Not all web designers and developers are equal. If you’re looking for someone to build or re-build your law firm website, keep these tips in mind to have the best experience and get the most out of your investment.
These days, CMSs (content management systems) are extremely popular tools for web developers. As you interview different companies and individuals, make sure they are familiar with or willing to use a platform you like. For example WordPress, Drupal and Joomla are CMSs commonly used. If you’re planning on doing your own updates or have your heart set on certain functionality, the type of CMS used to build the site will affect your plans.
Lawyers should also ask if the design company plans on using a CMS at all. If you want to make content changes on your own, a custom solution that does not have an admin panel for making simple changes will lock you out of that process unless you are also a programmer.
It’s always wise to ask a developer for at least 2-3 names of other companies or individuals they’ve done work for in the recent past. Call these people and ask about their experience. Some good general questions to start with might be:
• Was the web design company/freelancer able to meet deadlines on a consistent basis?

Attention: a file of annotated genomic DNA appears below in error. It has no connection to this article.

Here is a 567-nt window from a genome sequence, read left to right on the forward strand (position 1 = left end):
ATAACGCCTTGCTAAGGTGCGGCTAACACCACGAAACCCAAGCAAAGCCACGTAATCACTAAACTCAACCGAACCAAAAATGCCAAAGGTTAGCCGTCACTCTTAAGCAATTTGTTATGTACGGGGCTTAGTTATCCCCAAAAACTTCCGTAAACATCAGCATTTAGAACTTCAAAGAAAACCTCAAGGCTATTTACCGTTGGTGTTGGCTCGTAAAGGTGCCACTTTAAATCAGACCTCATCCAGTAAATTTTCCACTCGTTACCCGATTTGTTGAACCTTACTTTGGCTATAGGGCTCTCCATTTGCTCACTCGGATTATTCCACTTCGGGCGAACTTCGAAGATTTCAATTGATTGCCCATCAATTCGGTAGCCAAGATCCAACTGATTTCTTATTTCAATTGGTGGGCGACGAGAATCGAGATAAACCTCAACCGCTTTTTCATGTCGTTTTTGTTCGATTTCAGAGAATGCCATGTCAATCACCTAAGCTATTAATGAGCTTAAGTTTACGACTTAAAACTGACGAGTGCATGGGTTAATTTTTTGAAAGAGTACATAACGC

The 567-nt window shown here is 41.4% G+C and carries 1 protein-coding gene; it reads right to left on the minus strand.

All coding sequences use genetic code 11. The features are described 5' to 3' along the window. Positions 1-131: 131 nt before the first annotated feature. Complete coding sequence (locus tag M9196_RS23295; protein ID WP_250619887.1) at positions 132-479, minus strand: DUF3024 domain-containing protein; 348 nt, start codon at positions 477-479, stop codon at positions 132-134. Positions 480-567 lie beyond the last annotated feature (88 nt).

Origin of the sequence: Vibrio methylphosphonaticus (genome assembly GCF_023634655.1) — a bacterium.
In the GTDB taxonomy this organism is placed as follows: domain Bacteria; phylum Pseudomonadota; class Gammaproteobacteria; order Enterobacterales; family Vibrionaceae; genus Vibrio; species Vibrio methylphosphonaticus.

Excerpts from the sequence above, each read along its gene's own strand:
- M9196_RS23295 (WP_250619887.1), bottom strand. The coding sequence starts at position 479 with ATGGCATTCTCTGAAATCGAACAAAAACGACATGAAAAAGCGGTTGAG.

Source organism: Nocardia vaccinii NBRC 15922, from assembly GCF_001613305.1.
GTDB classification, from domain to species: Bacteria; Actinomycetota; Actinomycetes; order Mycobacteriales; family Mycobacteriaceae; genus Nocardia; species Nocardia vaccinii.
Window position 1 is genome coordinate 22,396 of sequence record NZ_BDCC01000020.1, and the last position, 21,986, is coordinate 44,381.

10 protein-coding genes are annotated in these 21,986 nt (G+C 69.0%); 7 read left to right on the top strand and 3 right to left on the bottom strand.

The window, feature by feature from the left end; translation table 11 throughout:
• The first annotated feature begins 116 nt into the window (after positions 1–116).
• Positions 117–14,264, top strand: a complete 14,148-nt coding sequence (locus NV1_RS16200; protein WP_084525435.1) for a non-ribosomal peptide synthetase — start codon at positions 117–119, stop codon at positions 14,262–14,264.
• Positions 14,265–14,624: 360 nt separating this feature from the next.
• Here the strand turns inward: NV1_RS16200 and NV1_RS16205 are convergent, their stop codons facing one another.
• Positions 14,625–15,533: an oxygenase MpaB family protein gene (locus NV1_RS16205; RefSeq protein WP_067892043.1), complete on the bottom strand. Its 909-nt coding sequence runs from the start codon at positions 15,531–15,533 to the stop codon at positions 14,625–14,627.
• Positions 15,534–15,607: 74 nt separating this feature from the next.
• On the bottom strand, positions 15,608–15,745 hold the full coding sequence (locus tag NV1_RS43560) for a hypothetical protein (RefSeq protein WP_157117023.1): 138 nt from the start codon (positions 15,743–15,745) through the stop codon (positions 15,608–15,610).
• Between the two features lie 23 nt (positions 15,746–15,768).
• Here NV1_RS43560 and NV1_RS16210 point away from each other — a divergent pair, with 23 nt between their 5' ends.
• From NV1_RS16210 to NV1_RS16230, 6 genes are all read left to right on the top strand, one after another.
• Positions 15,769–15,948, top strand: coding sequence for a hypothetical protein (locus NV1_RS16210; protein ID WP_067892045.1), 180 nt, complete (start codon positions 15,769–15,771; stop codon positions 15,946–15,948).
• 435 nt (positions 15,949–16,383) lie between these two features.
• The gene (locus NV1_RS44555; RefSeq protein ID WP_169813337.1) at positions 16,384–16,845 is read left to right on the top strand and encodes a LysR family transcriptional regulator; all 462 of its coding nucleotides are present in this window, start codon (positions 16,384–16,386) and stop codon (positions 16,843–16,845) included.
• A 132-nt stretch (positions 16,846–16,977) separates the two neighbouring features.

• Did they deliver on the things that they promised?
• Did they work well with your staff or other in-house personnel?
• Were they able to set realistic expectations? (i.e. were they able to tell you what is possible and what isn’t and not just be a “yes man”.)
As you’re looking for a web designer for your law firm, think of down the road when you’ll need changes or updates to your site. Even experienced web designers have trouble digging through someone else’s work trying to figure out how to fix something so having the same developer works well and can reduce costs.
It’s fine to go with freelancers or a larger company but the key thing to figure out is if they will be around in a year or two when you need more work done. It can be a pain finding someone new all the time so look for someone that is reliable and stable. As long as someone has been in business (either for themselves as a sole proprietor or a larger firm) for at least a few years, it’s probably safe to assume they will be around for a while. You can always ask them too.
Web design is one of those things where you won’t find similar pricing for identical services across companies. In general, freelancers are going to charge less than larger firms for the same work. For the most part, this is because larger firms have more costs associated behind the scenes and they may also be working with a different clientele that is more comfortable with higher pricing.
Look for a web designer or design company that works with clients similar to you in terms of size and scope of work. For example you don’t want to get a quote from a web design company that routinely does work for fortune 500 company websites.
How did you choose your web designer? Did you go with a freelancer or a firm? Join in the conversation by commenting below.